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  #101  
Old 05-12-2019, 10:15 PM
Urbanredneck is offline
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Originally Posted by kunilou View Post
If you can't find subsidized day care. . .

1) leave the baby with grandma/sister/other relative. Of course many people prefer this to day care, anyway.

2) work out some sort of arrangement with neighbors. This works better if everyone only works part-time, but maybe you'll find a neighbor who really needs a break from her kids on weekends.

3) find a stay at home mom who's willing to babysit your kid for less money than a daycare center, and don't ask questions.

4) take the kid to work with you. Maybe a very understanding boss will let you do it more often than just "my babysitter got sick."

5) quit, because it just isn't worth the hassle.
I would add to this - take a "Guilt and Make It Up Trip".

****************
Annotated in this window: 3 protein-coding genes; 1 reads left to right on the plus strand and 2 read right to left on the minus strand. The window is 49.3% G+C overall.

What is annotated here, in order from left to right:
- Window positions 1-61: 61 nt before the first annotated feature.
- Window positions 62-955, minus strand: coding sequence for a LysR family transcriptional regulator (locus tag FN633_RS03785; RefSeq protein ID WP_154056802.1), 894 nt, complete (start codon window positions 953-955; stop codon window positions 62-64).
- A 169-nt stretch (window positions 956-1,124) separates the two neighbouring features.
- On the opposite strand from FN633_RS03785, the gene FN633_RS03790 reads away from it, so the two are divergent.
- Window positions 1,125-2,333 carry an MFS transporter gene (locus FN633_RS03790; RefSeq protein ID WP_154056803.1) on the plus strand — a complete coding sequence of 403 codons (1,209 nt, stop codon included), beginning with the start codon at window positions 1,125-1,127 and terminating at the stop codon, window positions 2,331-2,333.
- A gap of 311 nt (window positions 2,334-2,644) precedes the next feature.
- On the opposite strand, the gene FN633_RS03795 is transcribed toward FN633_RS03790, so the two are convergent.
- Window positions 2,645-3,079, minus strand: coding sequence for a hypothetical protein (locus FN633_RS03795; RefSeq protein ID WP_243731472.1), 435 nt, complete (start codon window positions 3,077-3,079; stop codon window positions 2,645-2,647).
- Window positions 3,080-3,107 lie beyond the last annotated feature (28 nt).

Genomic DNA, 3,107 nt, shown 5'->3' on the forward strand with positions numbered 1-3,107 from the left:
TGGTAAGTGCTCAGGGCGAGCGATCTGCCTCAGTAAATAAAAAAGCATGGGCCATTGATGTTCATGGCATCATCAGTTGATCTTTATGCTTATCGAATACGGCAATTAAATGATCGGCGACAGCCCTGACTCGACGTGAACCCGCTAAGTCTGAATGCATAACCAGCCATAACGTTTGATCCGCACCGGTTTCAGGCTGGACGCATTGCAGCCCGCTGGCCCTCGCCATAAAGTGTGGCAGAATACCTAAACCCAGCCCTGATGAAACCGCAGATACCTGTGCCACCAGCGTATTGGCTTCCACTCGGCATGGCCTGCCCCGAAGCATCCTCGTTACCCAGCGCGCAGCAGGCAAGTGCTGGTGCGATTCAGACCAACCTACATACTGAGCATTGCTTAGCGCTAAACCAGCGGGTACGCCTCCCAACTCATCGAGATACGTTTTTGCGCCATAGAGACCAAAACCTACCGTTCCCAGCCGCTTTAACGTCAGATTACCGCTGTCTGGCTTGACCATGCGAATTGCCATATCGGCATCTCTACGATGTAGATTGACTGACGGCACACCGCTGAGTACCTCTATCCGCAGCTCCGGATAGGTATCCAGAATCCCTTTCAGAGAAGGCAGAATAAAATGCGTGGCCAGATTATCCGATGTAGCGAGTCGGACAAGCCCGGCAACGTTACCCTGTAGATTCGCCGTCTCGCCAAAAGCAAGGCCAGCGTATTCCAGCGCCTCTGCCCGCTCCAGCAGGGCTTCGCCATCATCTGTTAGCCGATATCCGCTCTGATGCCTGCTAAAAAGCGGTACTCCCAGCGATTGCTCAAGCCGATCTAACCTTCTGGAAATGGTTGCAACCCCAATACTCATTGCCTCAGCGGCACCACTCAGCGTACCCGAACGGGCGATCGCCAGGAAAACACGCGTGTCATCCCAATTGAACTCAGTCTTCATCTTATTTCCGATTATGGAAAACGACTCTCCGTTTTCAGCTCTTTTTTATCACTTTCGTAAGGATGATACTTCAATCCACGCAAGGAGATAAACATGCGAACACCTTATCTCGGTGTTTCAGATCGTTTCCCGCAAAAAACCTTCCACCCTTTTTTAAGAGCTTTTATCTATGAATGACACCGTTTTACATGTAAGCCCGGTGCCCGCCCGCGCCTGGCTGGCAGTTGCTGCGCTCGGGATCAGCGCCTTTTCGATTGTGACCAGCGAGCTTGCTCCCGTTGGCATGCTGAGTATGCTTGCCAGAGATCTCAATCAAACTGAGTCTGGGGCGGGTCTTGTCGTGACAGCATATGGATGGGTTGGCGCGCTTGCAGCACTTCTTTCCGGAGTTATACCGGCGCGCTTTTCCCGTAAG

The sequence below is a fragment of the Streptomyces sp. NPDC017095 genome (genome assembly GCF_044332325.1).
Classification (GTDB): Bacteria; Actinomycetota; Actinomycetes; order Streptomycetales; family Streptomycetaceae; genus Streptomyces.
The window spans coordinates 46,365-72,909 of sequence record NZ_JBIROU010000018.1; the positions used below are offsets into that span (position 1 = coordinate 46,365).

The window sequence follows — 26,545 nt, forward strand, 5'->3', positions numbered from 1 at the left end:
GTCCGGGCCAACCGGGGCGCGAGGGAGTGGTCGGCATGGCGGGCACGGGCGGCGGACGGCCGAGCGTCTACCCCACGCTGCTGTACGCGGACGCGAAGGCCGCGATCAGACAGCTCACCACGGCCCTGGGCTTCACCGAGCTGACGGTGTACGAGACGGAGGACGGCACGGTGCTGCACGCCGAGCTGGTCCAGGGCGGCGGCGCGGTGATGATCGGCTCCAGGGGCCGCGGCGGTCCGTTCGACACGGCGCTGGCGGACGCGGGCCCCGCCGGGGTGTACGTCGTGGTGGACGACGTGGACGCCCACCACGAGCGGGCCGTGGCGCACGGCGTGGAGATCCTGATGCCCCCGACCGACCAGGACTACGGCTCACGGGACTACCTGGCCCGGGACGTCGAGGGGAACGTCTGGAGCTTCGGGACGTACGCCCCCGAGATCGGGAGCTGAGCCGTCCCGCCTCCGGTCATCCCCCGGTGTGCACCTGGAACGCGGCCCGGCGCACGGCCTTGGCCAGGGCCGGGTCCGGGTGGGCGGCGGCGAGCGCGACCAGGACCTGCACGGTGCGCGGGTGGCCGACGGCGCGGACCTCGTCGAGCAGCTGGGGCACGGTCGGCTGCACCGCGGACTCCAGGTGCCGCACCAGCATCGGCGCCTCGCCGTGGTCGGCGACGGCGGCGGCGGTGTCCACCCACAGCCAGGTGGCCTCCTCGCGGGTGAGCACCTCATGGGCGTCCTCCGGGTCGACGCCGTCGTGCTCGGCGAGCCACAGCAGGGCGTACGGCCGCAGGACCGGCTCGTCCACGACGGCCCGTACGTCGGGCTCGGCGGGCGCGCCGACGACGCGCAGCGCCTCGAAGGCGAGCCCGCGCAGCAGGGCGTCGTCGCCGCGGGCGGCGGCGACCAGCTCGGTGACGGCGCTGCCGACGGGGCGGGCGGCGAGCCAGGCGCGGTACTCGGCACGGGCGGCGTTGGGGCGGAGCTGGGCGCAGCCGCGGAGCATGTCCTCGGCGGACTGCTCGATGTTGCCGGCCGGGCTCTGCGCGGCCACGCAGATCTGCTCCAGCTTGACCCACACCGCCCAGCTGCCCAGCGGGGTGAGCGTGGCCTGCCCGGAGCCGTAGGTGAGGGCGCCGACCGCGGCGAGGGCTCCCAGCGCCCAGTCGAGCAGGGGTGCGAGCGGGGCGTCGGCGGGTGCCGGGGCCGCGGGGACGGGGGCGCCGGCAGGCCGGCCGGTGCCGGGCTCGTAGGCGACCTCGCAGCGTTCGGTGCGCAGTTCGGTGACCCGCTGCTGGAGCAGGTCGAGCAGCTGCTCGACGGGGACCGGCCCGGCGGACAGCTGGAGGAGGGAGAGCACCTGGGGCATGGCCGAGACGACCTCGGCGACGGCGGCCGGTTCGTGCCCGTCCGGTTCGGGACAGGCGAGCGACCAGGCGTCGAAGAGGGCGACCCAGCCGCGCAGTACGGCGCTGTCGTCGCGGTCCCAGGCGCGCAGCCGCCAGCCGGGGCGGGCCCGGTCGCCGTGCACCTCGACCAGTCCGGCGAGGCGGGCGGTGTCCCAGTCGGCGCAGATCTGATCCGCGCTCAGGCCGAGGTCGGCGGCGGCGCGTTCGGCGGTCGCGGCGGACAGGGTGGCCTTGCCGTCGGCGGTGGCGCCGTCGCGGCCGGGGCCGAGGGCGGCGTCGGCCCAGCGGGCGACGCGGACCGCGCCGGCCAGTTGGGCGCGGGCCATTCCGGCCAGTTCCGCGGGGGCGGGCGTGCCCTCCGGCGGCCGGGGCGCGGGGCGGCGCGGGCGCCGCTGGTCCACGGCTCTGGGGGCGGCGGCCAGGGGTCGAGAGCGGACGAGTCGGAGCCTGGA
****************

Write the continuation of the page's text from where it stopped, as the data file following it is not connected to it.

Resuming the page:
What I mean is working parents who work long hours and leave the kids in others care for most of the year, try to "make it up" to them by taking this big expensive Disney vacation for a week or so every summer where they try and reconnect and makeup for all the ball games and events and such they miss with there kids all year.

It happens.
  #102  
Old 05-12-2019, 11:53 PM
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Originally Posted by Urbanredneck View Post
She was married and her husband also worked.



Now what frustrated us was she was constantly taking days off to stay at home with her kids. Days in which we all had to do her share. That can get very frustrating after awhile.
Perfect example of how society still places the expectations of the mothers. The husband didn’t take days off.
  #103  
Old 05-13-2019, 08:40 AM
Manda JO is offline
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Originally Posted by Urbanredneck View Post
I would add to this - take a "Guilt and Make It Up Trip".

What I mean is working parents who work long hours and leave the kids in others care for most of the year, try to "make it up" to them by taking this big expensive Disney vacation for a week or so every summer where they try and reconnect and makeup for all the ball games and events and such they miss with there kids all year.